The American anti-trust "watchdogs" won't do crap.
Independent music association Impala has disclosed to The Register a little more detail about its complaint to the EU competition authorities on YouTube's new music contracts. The trade group outlined five areas where it believes Google, which owns YouTube, breaches Article 102 of the Treaty on the Functioning of the European …
I think that's true, but I'm not sure that's the point.
Much of Entertainment Industry Control Freakery Fairytales (EICFF) are predicated on the rather dubious notion that added mass is added value.
That went titsup many years ago: "I took a speed-reading course and read War and Peace in twenty minutes. It involves Russia." - Woody Allen (decades ago)
1) We now know that Mr. Allen was ignoreing the Higgs Field commentary in the margins. INDIE Music is missing magic sub-atomics and the American anti-trust "watchdogs" are perfectly proper to ignore these mere artists until of course somebody, some "consumer", or "user" miscreant declares The Emperor's New Clothes to be Higgs Boson and commercial potential free.
2) At that point, the anti-trust watchdogs who have been humping Holywood's Leg will experience an urge to bite an Empty Suit in the crotch.
Yeah. That pretty much sums it up - and to think that I once thought about taking a job with The Chocolate Factory... Of course I would have had to relocate to the Silly Valley (been there before), but my wife wasn't interested in moving. She worked at SLAC in the 1980's, but they aren't doing anything interesting for her physics (PhD in particle physics) chops.
"For once Benjamin consented to break his rule, and he read out to her what was written on the wall. There was nothing there now except a single Commandment. It ran:
"ALL ANIMALS ARE EQUAL
"BUT SOME ANIMALS ARE MORE EQUAL THAN OTHERS
"After that it did not seem strange when next day the pigs who were supervising the work of the farm all carried whips in their trotters..."
By all means mount a legal challenge to Google and it's arrogance. But at the same time get together and set up your own sites. Actually BE indie. Fuck Google and fuck Youtube.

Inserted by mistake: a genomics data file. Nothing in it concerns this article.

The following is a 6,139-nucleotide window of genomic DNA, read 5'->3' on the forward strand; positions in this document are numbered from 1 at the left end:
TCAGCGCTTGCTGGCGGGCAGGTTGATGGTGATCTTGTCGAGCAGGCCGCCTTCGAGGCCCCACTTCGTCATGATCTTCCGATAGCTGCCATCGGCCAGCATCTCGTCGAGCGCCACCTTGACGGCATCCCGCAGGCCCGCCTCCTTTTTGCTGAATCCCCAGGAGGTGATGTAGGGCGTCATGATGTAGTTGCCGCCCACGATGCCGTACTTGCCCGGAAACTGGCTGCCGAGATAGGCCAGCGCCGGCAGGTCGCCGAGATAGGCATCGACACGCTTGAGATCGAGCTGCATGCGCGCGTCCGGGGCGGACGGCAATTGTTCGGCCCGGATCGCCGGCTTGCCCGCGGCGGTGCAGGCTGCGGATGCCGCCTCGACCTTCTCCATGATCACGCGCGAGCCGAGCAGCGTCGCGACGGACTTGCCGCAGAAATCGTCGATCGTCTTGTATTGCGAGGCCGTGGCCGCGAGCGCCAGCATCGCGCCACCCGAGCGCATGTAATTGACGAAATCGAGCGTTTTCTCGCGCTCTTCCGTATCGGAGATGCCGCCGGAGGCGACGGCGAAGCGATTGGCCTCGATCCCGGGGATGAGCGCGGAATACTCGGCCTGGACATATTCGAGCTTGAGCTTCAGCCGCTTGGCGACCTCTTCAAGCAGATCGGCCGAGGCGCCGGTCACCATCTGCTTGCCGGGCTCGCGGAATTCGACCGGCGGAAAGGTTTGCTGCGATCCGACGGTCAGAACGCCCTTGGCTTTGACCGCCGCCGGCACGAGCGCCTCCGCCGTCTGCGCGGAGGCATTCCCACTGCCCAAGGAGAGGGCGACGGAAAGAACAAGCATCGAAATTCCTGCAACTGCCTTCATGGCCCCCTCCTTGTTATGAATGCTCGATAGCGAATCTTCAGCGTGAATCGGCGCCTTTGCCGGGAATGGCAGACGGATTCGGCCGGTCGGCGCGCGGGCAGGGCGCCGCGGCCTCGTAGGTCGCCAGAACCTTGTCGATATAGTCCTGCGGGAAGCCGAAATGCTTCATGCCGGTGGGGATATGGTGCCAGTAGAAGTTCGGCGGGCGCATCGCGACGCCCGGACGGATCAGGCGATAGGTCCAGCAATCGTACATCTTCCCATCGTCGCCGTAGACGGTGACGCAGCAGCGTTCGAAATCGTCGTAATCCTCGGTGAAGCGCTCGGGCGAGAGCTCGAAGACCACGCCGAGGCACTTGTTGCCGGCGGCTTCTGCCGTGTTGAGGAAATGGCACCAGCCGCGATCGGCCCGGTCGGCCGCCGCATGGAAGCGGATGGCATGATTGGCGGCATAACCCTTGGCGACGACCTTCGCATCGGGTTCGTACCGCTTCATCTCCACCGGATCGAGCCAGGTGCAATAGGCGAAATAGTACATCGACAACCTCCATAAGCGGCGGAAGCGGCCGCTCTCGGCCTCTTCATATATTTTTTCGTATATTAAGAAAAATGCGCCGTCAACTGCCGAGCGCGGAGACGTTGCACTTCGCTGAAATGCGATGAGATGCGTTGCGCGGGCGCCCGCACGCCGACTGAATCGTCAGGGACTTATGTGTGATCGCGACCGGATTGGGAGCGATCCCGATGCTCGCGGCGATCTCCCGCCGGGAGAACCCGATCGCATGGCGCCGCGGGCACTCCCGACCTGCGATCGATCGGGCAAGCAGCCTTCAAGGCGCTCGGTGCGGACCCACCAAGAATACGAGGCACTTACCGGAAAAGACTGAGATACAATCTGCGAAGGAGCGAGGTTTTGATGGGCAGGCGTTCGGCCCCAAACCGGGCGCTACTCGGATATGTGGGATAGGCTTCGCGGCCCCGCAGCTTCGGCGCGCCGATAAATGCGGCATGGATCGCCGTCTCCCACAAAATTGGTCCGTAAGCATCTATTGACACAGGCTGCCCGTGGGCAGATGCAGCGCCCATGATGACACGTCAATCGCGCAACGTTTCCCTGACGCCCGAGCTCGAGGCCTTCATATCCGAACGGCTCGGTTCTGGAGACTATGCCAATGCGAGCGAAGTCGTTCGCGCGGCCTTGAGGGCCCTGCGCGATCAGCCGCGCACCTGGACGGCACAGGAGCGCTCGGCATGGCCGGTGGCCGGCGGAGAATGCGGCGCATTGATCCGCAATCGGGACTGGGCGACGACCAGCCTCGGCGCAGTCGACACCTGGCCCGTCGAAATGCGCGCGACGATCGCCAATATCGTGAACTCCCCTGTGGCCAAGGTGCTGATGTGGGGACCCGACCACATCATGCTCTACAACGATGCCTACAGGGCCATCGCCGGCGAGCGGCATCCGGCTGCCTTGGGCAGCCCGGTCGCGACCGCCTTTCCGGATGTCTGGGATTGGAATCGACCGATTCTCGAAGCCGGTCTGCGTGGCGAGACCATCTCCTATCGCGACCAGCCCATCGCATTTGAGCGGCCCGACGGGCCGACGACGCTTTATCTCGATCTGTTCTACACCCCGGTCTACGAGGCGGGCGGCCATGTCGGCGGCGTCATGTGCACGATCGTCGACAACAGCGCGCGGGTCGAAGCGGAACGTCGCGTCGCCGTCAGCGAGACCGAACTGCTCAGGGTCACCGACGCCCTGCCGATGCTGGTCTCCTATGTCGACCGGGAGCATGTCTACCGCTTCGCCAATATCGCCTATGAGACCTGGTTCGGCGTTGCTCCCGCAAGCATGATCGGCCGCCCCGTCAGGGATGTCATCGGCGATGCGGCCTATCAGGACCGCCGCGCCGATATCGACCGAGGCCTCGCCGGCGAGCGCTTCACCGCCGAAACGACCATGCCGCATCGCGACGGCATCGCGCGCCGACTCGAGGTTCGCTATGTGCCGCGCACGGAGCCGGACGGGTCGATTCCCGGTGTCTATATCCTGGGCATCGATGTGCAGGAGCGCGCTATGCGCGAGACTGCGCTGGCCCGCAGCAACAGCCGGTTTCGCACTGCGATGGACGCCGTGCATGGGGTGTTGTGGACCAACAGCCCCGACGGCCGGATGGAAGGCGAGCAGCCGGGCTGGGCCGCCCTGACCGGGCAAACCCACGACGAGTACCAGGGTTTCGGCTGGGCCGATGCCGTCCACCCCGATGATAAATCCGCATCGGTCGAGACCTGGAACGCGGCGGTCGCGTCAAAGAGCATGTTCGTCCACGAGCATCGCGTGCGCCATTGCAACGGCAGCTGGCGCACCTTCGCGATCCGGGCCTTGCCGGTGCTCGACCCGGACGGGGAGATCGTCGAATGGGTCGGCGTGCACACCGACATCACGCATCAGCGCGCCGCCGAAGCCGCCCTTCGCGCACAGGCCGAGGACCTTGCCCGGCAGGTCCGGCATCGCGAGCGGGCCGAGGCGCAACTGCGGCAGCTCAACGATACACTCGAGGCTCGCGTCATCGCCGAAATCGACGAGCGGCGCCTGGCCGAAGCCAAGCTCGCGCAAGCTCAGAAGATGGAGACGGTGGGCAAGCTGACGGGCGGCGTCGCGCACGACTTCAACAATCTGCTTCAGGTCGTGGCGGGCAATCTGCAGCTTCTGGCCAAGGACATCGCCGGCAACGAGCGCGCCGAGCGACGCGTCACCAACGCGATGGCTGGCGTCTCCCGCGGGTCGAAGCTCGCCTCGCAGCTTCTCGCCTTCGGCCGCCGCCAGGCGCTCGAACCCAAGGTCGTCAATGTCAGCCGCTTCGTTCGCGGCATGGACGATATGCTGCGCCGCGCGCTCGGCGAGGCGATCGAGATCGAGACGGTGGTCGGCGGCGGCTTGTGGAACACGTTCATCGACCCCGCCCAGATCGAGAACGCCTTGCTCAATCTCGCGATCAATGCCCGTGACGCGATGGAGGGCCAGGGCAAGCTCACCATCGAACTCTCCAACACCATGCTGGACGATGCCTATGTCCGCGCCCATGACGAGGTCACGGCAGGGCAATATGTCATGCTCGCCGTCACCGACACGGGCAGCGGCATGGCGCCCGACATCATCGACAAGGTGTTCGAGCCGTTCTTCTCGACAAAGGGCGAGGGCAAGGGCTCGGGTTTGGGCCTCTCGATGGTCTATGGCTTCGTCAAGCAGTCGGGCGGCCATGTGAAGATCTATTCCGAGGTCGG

No it won't be an overnight success, yes you'll make mistakes, and you'll have to work hard at promotion and making people aware.
People who want the sterile crap that the major labels put out will use Youtube regardless. They will never be your customers anyway.
If only there was a ready-made alternative to YouTube, somewhere where an indie could take advantage of an established infrastructure but have their own space - they could call it "My Space" or something like that...
(Disclaimer: I have no idea if myspace is a reasonable alternative economically, though I bet the owners would be delighted if myspace became cool again...)
" But at the same time get together and set up your own sites. Actually BE indie. Fuck Google and fuck Youtube."
Easier said then done. People will search for labels, artists, song titles... and oh look! it's only 24 pages behind all the other irrelevant crap in the search results. (Most people use Google to search for things, and they will make sure that their own services are listed first.)
So you can add another few years pending a successful legal battle to your plan before any competition to Youtube will even show in Google's results.
In the meantime most big labels have signed up, and the majority of indie labels as well, due to lack of fair competition and coins in their pockets. Hence, when your new shiny indie site is finally in the position to be independent, it's already too late.
The problem with legal battles over unfair competition is that they take way too long and the fines are way too harmless. In other words, the big players don't need to worry about it, because they can make more money than they will be fined, before they even get fined, and extend their market position further.